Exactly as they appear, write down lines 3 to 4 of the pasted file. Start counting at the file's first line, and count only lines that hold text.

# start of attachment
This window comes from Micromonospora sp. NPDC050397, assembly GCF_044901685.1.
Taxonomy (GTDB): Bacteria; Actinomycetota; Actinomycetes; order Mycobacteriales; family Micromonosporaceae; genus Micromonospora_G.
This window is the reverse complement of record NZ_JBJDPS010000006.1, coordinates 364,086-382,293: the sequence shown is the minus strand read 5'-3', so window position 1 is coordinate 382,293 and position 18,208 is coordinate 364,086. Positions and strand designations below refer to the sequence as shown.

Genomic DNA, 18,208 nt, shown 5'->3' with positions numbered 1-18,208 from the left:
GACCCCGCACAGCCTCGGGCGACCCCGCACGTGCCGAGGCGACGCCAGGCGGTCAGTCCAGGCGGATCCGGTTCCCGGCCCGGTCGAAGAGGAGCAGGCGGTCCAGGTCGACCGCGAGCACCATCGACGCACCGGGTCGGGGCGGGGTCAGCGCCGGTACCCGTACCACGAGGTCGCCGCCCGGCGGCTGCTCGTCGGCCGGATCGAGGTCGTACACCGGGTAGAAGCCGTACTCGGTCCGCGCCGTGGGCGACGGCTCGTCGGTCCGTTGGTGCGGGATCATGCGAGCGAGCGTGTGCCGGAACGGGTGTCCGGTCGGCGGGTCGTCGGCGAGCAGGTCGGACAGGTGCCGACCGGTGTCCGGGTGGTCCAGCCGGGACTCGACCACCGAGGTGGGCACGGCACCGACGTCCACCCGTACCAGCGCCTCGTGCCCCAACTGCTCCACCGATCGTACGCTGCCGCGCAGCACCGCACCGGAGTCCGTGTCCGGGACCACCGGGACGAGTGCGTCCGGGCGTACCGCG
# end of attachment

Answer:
This window is the reverse complement of record NZ_JBJDPS010000006.1, coordinates 364,086-382,293: the sequence shown is the minus strand read 5'-3', so window position 1 is coordinate 382,293 and position 18,208 is coordinate 364,086. Positions and strand designations below refer to the sequence as shown.

Genomic DNA, 18,208 nt, shown 5'->3' with positions numbered 1-18,208 from the left: